At Gazi Bay, Kenya, poverty exacerbated by drought is leaving foreign fishermen and local motorcycle transport drivers as the richest men around, able to pay young girls in food or in-kind to have sex with them. Thousands of under-age children are said to be in this trade, mostly with the knowledge of their parents, to feed their families. Local workers with organizations are trying to educate girls and their families about mitigating the risks of sex work for children and finding other sources of income.
Rose, 15 years old, eldest of 3, her family’s bread winner and a class seven drop out, has engaged in sex work for two years. Unaccompanied girls at Gasi beach buying from fishermen: GIRL 1 is 15 years old and in class 5; GIRL 2 is 17 years old and in class 7. Assupta is a 14 year old primary school dropout whose mother gets her to help sell palm wine and also sell her body to help support the family. Emanuel Kahaso coordinates the End Commercial Sex program for Strengthening Community Partnership And Empowerment ( SCOPE). Iddi Abdulrahman Juma is vice chairman of the Gasi Beach Management Unit. Saumu Salim Ramwendo and Ann Okello are community health workers with SCOPE. Hamisa Zaja is an activist who talks to girls about alternative ways of making income; she is coordinates programs for persons living with disability in Coastal Kenya.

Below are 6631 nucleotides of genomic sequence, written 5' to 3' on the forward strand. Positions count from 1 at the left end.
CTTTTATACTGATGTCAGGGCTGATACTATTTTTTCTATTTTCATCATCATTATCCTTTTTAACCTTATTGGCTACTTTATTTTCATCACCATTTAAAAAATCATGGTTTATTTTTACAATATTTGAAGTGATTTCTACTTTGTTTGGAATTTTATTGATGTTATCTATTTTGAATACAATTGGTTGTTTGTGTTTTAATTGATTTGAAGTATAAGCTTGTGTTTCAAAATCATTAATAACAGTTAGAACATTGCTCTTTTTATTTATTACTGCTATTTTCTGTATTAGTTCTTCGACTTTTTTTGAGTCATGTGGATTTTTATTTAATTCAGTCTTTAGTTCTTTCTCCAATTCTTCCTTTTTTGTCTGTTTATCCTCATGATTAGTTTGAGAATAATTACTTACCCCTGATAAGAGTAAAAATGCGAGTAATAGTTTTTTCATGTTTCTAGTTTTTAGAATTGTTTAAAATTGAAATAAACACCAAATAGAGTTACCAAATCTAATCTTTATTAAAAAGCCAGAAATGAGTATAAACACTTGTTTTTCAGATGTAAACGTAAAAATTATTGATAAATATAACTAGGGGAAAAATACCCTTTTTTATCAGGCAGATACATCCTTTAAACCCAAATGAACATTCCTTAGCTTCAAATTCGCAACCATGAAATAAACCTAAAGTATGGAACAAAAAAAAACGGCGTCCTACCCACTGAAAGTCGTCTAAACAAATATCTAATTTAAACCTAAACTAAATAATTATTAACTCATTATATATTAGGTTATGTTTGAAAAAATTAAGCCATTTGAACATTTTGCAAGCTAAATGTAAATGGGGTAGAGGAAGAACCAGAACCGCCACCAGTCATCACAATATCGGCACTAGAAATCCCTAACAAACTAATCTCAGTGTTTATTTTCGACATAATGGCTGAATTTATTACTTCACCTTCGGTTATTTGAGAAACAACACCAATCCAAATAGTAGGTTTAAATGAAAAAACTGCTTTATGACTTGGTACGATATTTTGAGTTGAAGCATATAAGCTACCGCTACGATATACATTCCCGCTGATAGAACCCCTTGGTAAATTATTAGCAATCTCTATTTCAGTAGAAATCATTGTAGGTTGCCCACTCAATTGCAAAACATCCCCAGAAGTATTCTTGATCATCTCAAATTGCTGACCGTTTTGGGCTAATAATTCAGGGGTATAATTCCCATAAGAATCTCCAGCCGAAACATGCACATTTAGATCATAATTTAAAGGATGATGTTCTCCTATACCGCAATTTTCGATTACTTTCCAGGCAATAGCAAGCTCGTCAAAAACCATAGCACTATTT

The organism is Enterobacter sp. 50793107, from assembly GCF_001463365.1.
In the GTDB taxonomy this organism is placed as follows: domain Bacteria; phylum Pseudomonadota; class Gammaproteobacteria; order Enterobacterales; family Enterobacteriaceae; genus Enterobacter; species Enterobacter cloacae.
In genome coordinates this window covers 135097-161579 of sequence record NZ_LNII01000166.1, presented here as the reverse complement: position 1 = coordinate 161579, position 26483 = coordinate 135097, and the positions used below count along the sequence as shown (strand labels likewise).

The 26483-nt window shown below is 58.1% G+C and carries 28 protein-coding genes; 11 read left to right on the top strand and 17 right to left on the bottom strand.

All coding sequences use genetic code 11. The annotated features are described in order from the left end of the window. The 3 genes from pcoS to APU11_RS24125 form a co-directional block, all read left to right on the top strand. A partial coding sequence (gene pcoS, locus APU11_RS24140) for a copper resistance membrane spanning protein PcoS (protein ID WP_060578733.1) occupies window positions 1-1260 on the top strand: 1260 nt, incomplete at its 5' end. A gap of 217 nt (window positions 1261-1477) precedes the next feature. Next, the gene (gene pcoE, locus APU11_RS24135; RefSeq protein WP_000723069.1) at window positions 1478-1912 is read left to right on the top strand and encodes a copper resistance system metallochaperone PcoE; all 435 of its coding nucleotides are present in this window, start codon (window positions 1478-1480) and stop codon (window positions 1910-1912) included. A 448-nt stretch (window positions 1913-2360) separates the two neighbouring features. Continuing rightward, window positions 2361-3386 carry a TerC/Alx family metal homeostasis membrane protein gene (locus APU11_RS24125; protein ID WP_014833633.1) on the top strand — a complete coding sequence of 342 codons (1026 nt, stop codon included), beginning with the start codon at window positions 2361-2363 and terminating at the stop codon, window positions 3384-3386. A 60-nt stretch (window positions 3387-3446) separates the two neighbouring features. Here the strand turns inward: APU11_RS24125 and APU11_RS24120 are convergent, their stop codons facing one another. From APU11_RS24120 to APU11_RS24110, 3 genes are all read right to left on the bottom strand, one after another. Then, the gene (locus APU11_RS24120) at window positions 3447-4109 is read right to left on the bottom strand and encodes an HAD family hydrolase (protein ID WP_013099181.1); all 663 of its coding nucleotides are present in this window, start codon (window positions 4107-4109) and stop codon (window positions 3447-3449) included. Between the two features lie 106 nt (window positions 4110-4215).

Produced by Diana Wanyonyi. Wanyonyi is a news reporter with community radio Baraka FM in Mombasa, Kenya. WINGS series producer, Frieda Werden.